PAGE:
…by Anura Guruge
So how many of you noticed this intriguing icon in Google today? It caught my eye. So I put my cursor on it to see what it signified. Google said: Maria Montessori’s 142nd birthday. Wow. Thank you, Google. I would not have known.
She is a tad older than me, so I didn’t know her personally. But, my father (and to a lesser extent my mother, if she was alive) will maintain that her philosophy of early childhood education molded my life. I personally think that that is a slight over exaggeration.
Yes, when I was about 5 I was sent to a Montessori school in central Colombo. I can still see it clearly in my minds eye. It was airy and very pleasant.
I distinctly remember two things from my year or so at that Montessori school. I had the hardest time mastering how to tie laces using a ‘learn-to-tie-your-laces‘ contraption they had; though you see them readily now, I think that it was ahead of its time in 1958. The teachers told my parents, based on just that inability, that I was a bit slow — and you have to give them full marks for getting that so right, so early in my life.
We also had a large slide on the wrap around front portico. I, observant as ever (especially when it comes to the ladies) and always naive, told my parents, on the way home, one day, that I noticed that the girls wore underwear underneath their skirts and that boys, as was the norm in (the never below) 80°F Ceylon, wore nothing under their shorts — having noticed all of this watching kids come down the slide.
My father, who does have a good sense of humor, laughed. My mother, an out-and-out prude, all her life, was very quiet; shocked. My father is an anecdote machine. So, this Montessori observation by me, at the age of 5, was added to his repertoire and for the next 20 years I would hear him tell various folks about it — around the world: Ceylon, U.K., Buffalo, Paris, Bangkok etc. So, I was never allowed to forget my year (or so) at Montessori. At long last, I did learn to tie laces.
Not really sure whether the Montessori school taught me anything that useful other than that young ladies wore underwear.
Ours was an education crazy household and I was an only child.
My mother was a teacher. Her younger sister, who lived with us (with their mother), was also a teacher. My father, at that time, was Acting Secretary of Education for Ceylon and was busy trying to set up a Buddhist university. I used to spend all my weekends and holidays with an aunt and uncle — who didn’t have any children. On Friday afternoons they would come and pick me up and I would get home Sunday night or Monday morning. Yes, it was just like having divorced parents, but I did this by choice — and had done so since I was about 3.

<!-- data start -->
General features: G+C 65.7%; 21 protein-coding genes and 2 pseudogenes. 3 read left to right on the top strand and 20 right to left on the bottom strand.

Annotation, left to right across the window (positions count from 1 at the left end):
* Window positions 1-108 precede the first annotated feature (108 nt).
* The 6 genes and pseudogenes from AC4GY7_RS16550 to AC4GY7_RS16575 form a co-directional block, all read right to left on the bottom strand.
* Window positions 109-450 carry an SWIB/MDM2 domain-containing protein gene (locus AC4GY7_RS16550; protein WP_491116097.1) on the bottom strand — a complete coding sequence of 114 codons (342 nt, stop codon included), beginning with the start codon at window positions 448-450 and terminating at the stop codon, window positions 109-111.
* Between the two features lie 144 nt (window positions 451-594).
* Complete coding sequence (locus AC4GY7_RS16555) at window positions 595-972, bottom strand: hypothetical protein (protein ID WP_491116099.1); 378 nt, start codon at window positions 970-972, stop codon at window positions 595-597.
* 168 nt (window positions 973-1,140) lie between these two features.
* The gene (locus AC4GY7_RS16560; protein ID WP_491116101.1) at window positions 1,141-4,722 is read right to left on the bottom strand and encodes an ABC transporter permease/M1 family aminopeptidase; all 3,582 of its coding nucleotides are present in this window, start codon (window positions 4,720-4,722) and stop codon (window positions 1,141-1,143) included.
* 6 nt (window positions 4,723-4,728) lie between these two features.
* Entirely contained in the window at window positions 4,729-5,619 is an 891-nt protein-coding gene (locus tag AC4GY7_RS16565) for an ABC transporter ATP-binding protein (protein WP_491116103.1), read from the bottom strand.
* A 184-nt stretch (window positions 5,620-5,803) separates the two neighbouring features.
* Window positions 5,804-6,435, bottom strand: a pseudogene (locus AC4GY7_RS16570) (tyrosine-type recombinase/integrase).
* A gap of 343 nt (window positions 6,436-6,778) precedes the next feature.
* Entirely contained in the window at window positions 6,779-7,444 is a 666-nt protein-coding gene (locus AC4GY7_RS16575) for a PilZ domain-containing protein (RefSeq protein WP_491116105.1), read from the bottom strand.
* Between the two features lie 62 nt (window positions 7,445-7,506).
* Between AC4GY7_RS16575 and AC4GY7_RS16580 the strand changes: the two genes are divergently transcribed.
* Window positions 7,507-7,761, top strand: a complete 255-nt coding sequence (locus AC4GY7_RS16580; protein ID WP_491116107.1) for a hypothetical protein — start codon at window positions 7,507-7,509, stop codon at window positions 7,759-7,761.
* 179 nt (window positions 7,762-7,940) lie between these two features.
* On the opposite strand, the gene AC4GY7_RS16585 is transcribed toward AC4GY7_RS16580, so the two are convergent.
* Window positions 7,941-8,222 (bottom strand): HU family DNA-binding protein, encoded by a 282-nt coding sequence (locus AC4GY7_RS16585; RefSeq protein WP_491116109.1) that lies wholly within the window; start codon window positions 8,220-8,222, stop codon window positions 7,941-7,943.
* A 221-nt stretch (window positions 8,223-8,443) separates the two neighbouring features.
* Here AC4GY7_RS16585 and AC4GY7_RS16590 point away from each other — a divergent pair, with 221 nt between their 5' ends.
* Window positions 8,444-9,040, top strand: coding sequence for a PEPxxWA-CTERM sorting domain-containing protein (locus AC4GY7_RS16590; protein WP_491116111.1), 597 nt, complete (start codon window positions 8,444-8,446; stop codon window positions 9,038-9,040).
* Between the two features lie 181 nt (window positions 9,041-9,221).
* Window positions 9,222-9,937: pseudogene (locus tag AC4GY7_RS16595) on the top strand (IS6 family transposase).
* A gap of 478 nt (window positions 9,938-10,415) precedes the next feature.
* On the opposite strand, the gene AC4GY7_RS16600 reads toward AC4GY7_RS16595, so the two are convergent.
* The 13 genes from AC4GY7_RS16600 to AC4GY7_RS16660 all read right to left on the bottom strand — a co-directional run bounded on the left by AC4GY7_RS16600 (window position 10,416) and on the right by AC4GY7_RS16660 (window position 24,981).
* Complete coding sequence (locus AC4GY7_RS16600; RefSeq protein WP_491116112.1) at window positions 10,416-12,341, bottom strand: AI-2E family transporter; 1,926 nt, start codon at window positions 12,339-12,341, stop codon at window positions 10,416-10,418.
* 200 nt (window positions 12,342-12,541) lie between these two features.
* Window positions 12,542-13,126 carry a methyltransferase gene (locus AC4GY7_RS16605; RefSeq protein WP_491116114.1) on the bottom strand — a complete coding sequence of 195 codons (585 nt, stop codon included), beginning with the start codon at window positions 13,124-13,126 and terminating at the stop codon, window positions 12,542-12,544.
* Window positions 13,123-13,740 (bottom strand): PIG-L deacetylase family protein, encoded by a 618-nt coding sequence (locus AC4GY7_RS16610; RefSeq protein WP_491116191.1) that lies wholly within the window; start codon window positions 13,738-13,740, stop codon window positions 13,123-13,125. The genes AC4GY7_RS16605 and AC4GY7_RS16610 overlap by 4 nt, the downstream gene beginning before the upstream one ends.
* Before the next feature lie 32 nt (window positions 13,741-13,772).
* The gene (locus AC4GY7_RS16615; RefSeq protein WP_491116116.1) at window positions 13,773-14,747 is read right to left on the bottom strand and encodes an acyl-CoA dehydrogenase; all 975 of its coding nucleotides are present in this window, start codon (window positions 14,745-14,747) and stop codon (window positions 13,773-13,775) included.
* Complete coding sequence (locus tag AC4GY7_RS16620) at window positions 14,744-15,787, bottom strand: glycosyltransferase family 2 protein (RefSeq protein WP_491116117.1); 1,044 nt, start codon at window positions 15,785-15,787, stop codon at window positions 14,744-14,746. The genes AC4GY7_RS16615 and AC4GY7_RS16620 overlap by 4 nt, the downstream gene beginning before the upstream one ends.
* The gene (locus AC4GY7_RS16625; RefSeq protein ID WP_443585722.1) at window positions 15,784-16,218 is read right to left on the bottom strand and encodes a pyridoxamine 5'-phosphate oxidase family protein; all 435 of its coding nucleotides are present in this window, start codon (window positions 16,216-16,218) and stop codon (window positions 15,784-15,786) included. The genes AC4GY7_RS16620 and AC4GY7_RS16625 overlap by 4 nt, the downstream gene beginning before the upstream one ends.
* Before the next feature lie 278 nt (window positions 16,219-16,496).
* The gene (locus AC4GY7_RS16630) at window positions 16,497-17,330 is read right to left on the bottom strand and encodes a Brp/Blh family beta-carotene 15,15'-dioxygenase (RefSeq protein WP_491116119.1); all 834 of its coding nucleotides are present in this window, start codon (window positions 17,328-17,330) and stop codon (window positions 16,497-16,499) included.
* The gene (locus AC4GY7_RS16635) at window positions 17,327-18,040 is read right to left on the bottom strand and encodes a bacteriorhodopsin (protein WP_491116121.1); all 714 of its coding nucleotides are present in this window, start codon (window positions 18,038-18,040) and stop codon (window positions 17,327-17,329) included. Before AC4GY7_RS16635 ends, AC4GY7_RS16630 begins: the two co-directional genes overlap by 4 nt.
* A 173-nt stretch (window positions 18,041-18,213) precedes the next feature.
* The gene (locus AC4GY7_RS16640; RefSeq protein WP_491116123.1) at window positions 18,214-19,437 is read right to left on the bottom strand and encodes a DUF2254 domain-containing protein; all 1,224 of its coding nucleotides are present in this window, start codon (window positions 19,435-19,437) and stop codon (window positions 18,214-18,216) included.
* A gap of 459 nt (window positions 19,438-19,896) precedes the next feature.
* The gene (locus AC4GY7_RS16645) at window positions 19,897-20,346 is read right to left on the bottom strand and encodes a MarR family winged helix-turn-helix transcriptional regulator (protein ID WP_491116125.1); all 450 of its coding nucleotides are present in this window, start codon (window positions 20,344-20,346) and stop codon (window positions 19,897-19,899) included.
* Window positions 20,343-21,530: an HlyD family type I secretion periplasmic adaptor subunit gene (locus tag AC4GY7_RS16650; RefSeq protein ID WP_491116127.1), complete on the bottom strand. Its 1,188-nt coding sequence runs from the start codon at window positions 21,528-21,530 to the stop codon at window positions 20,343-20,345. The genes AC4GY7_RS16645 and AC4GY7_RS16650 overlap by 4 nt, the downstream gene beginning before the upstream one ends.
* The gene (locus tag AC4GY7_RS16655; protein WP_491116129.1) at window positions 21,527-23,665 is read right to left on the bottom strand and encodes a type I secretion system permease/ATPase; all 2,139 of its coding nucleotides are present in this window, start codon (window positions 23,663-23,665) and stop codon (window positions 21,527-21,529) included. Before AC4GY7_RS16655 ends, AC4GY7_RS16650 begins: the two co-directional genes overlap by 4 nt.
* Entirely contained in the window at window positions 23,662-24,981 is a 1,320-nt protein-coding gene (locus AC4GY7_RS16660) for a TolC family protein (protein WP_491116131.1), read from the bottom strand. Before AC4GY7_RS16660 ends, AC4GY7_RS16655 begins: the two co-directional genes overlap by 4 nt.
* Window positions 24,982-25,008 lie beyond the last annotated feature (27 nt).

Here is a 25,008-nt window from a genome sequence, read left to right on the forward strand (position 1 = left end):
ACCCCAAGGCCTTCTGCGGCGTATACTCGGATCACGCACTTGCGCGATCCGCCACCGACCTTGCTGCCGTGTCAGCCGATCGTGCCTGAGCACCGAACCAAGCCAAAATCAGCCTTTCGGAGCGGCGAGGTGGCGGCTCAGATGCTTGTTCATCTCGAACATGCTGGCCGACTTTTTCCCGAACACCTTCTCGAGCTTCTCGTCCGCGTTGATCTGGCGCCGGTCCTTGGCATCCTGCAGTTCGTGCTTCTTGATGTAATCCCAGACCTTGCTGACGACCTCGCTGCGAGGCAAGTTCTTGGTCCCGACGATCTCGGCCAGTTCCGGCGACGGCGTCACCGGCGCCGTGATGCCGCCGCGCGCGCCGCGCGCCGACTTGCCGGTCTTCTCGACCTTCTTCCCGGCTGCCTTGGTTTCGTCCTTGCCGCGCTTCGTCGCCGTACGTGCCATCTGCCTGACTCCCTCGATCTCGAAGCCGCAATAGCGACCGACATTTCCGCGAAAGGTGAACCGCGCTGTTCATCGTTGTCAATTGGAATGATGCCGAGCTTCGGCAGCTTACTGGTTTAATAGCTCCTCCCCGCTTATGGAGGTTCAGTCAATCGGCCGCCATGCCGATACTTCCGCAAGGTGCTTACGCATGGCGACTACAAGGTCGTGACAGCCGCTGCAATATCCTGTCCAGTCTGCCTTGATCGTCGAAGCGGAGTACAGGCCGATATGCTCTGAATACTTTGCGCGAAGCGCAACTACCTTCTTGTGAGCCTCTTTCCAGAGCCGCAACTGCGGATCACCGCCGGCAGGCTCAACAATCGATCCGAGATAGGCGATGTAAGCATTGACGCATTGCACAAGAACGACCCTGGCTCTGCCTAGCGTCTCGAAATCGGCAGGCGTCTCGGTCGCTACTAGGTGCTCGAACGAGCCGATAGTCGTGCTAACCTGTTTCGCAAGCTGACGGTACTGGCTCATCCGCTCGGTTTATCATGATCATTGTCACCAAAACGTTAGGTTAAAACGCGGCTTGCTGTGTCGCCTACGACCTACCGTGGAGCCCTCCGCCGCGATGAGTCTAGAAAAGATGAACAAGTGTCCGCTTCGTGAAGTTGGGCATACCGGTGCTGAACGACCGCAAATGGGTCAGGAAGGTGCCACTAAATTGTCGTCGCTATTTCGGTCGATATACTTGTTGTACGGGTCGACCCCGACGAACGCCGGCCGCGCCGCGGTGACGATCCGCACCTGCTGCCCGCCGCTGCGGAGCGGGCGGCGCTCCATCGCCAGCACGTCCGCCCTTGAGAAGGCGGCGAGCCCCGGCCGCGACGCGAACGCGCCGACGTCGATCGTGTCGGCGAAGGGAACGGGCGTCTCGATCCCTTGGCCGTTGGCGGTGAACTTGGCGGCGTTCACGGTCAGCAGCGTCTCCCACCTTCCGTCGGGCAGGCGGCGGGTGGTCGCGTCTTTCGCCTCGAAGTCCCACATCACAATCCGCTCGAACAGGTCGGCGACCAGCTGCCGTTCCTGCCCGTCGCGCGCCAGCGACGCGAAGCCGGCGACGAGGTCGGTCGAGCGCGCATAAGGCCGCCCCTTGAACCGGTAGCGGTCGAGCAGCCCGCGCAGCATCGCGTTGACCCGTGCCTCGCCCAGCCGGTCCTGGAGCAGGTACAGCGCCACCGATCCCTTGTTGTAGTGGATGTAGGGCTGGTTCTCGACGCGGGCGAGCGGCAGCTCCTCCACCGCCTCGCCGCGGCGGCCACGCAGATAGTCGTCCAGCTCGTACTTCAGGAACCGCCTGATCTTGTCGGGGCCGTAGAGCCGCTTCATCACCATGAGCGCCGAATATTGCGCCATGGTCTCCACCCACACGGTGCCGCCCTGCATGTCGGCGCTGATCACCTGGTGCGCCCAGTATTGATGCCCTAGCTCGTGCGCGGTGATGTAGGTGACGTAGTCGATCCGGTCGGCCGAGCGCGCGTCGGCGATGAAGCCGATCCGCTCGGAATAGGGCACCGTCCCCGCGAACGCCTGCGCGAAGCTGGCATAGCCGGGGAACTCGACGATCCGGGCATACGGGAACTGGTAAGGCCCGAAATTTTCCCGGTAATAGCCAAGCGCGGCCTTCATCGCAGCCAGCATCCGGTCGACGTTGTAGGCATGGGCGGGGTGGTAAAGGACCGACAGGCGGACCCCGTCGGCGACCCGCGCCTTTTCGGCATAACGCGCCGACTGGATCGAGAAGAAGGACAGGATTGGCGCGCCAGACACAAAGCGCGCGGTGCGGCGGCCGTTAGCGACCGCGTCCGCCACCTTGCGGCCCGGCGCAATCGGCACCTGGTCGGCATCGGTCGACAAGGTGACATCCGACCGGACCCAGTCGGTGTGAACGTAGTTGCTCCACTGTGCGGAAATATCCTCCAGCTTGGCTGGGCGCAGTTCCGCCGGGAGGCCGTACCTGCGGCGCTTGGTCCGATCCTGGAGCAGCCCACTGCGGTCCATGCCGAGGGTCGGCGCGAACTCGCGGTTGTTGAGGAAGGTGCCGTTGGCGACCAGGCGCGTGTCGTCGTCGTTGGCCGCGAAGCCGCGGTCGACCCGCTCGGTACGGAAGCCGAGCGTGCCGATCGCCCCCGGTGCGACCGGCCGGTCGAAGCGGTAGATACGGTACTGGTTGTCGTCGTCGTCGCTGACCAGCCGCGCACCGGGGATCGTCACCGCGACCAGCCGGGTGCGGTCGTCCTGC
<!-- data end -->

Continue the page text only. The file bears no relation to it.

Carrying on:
They, my aunty and uncle, used to come and see me, nearly every day, since I was a baby. He was white, a Baptist and a lawyer — the lawyer for the Food Dept. He dabbled with electric stuff and as such was called by all my cousins ‘Light Mama‘ – essentially electric uncle. None of that for me!
I called him ‘Ta‘, yes, just two words: ‘Ta‘. Had done so ever since I could speak. It was my 2nd or 3rd word. ‘Tatta‘ in Ceylon is ‘father‘. ‘Ta’ is the first two letters. I was a made man! He childless, thought I was the cat’s whiskers. He took me, nearly every day, to see steam rollers and trains. I was told that at lunch time he would drive around looking to see where there were new road works so he could take me to see them later. He was a huge influence on my life. My poor father, he had so much competition for my attention – another uncle, a doctor, also influencing how I grew up. The lawyer’s wife, my mother’s sister, was also a teacher. Actually the Assistant Principal of Ceylon’s largest and most prestigious boys school.
I didn’t have a chance. I was trapped. Between my father, my mother, my two aunts and ‘Ta’ (who taught me all sorts of stuff about mechanical stuff and cricket), there was no escaping. By the time I was three I could read in both Sinhalese and English. So by the time I went to Montessori I was fairly well set — though I couldn’t tie laces or had not unraveled the mysteries of female underwear.
Next to Italy, Ceylon is somehow a cradle for Montessori schools and teaching. I am not sure how or why. I know that my father knows. We were never colonized by the Italians. So I am not sure how Montessori made it to Ceylon. I know so many Montessori teachers from Ceylon — if they are not doctors, the odds are that any Sri Lankan ladies you meet in the U.S. are Montessori teachers.
But, anyway, I am glad that Google gave a chance to document my little past with Montessori.